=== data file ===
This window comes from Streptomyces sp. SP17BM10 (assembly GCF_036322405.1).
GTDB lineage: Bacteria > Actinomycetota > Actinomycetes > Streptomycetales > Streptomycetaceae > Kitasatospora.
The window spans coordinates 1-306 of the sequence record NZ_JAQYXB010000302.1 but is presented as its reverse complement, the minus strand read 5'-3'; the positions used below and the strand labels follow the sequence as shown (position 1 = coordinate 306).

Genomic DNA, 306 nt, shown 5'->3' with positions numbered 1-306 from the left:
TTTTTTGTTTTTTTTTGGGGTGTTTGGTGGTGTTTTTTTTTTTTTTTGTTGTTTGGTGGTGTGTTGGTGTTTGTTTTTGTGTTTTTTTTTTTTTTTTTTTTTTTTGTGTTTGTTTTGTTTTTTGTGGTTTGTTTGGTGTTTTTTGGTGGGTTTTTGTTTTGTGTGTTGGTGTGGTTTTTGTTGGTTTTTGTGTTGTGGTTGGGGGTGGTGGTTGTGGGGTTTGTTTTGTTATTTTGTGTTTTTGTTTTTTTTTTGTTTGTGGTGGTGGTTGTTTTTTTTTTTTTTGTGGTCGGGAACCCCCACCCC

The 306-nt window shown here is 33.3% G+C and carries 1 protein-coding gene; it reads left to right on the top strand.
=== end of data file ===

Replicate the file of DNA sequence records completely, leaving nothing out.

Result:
This window comes from Streptomyces sp. SP17BM10 (assembly GCF_036322405.1).
GTDB lineage: Bacteria > Actinomycetota > Actinomycetes > Streptomycetales > Streptomycetaceae > Kitasatospora.
The window spans coordinates 1-306 of the sequence record NZ_JAQYXB010000302.1 but is presented as its reverse complement, the minus strand read 5'-3'; the positions used below and the strand labels follow the sequence as shown (position 1 = coordinate 306).

Genomic DNA, 306 nt, shown 5'->3' with positions numbered 1-306 from the left:
TTTTTTGTTTTTTTTTGGGGTGTTTGGTGGTGTTTTTTTTTTTTTTTGTTGTTTGGTGGTGTGTTGGTGTTTGTTTTTGTGTTTTTTTTTTTTTTTTTTTTTTTTGTGTTTGTTTTGTTTTTTGTGGTTTGTTTGGTGTTTTTTGGTGGGTTTTTGTTTTGTGTGTTGGTGTGGTTTTTGTTGGTTTTTGTGTTGTGGTTGGGGGTGGTGGTTGTGGGGTTTGTTTTGTTATTTTGTGTTTTTGTTTTTTTTTTGTTTGTGGTGGTGGTTGTTTTTTTTTTTTTTGTGGTCGGGAACCCCCACCCC

The 306-nt window shown here is 33.3% G+C and carries 1 protein-coding gene; it reads left to right on the top strand.